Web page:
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Two-day hunt, wrestling match subdues buck

By D'Arcy Egan, The Plain Dealer

November 20, 2009

This feature was written by Bob Kingsley of the Muskegan Chronicle

MUSKEGON COUNTY - Fruitland Township deer hunter Jeff Holtrop, with help from his father, Jim, and brother, Nick, got a huge buck this week.

But the 14-point monster will be forever dwarfed by the story of how the deer met its doom.

Jeff Holtrop, 40, feels lucky he’s alive to tell it, after what he describes as a prolonged hand-to-horn wrestling match in an Ottawa County cornfield.

Holtrop’s battle with the deer on Monday ended when his father, hearing the younger hunter’s screams, shot the aggressive animal as it stood over his son.

The Holtrops’ story began on Sunday — opening day for firearms deer season. Jim, Jeff and Nick were hunting in a Conklin-area cornfield.

Nick wounded a large buck in the leg. They tracked it, but found nothing — not even a blood trail.

“I wasn’t ready to give up, so the next morning we went out again looking for it,” Jeff Holtrop said.

“While walking in a field of standing corn, I heard a deer crashing through the stalks,” Holtrop said. “I tracked it for about a mile and then heard it again as it crashed through another cornfield.

“As I worked my way from one cornrow to another, I had my .50 caliber muzzleloader cocked and ready to fire,” Holtrop said.

He knew the deer was nearby, but in the thick cornfield, he had no idea how close.

“I never saw him, and out of nowhere he hit me so hard it took me off my feet,” Holtrop said. “My muzzleloader discharged in the air, and the only thing I could do was to grab hold of his horns and I didn’t dare let go.”

Holtrop said he yelled for help, but his screams were lost in the blowing wind.

“With me hanging on as best I could, we continued to roll around to the point where we had flattened a huge area of the cornfield. I didn’t have a knife, so my only option was to hang on and keep yelling for help.

“Fortunately, my frantic calls were heard by my father.”

Jim Holtrop arrived to find his son and the deer, both on the ground, with the deer in a headlock. Jeff released the deer, it rose, and Jim fired the fatal shot at point-blank range.

Jeff estimated the fight lasted more than 15 minutes. It seemed like an eternity as he tried to avoid being gored or kicked with sharp hooves.

Although battered, bruised, and somewhat exhausted from his harrowing ordeal, Holtrop emerged from the battle in relatively good shape.

“One of the tines went all the way through my hunting clothes and also put a hole in my jeans,” Holtrop said. “Other than a few cuts on my fingers, my only problem now is getting my voice back.

“After all that yelling and screaming, my throat is still sore and I’m pretty hoarse,” Holtrop said, when interviewed Tuesday.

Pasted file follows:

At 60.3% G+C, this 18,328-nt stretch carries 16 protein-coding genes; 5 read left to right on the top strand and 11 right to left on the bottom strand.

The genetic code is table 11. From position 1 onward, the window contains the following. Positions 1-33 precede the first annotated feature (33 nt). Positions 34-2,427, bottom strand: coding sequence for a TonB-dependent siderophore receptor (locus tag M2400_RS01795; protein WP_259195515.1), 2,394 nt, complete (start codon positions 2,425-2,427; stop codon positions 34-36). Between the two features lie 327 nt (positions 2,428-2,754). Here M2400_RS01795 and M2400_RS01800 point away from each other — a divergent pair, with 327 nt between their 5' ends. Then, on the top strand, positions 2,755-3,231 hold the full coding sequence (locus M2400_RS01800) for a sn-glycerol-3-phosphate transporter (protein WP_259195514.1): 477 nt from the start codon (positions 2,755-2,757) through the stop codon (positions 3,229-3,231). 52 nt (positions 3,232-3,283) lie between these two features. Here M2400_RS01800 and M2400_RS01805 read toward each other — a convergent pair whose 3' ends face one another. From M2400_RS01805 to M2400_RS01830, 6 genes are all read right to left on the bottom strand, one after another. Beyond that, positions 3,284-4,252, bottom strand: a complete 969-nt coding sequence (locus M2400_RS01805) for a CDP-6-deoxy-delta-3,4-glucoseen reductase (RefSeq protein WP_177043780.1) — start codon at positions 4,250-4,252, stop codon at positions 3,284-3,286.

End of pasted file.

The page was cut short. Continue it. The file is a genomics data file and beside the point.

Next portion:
The buck, after being field-dressed, weighed in at 159 pounds. Its live weight is estimated at 190-195 pounds — more than Holtrop, a roofer by trade.

DNR wildlife biologist Nik Kalejs said such attacks by deer on humans are “very rare, to say the least.”

“It does happen at times with deer in captivity, but in the wild even the larger deer will flee. It’s hard to say whether this situation was the result of being wounded or hormonal due to being in the rut.

“In any case, events such as this are as rare as hen’s teeth,” Kalejs said.

Holtrop said he has no doubt it’s the same deer his brother shot the day before. The buck had evidence of a recent leg wound.

“I personally testify that it was in very healthy condition during our battle,” Holtrop said.

Kalejs said that without examining the deer, it’s difficult to say how old it might be.

“But I think it’s safe to say that it’s probably 3.5 years or more,” Kalejs said. “And from what I’ve seen this week at our check station, none have had a bigger rack.”

So which Holtrop gets credit for bagging the big buck?

Nick fired the initial shot, Jeff did the dirty work, and Jim administered the fatal blow.

You might call it a family affair.

Premium Member
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When I was stationed outside of Jacksonville, FL during the early 60s. I was invited to a club deer hunt with hounds. They placed standers completely around a section and turned the dogs loose. After a bit, a C.O. truck came along and said hop in the dogs are running the other way, we'll run you over there. Now, I'm standing in the road shucking .30-30s out of my levergun and the C.O. says. "What the **** are ya doin. Ya can't kill a deer with an empty rifle, get in the truck. We get over there and the dogs are running a fawn. The word went down the line...Catch up the dogs. Myself and another young guy were where they were going to break out and some guy yells "Don't try to catch the dogs......grab the deer and we'll have the dogs. Well, sure enough she came out...eyes wide and rolling, tongue hangin out and staggering with the dogs behind in the same condition. This other young dude and I ran her down and tackled her. In half a second we were smothered with hounds. The other guys were right there and caught up the dogs and we turned the little guy loose. It was a crazy experience.

Later that day, the civilian that invited me and I were standing where the deer came through and Scotty downed a nice 6 point with OO buck, couldnt find a mark on it. Later, we found one buckshot had severed the spine.


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He was real lucky he did not get gored. Some years back a guy down state raised deer and a buck gored him. He went through a lot of sickness etc...because of bacteria etc.

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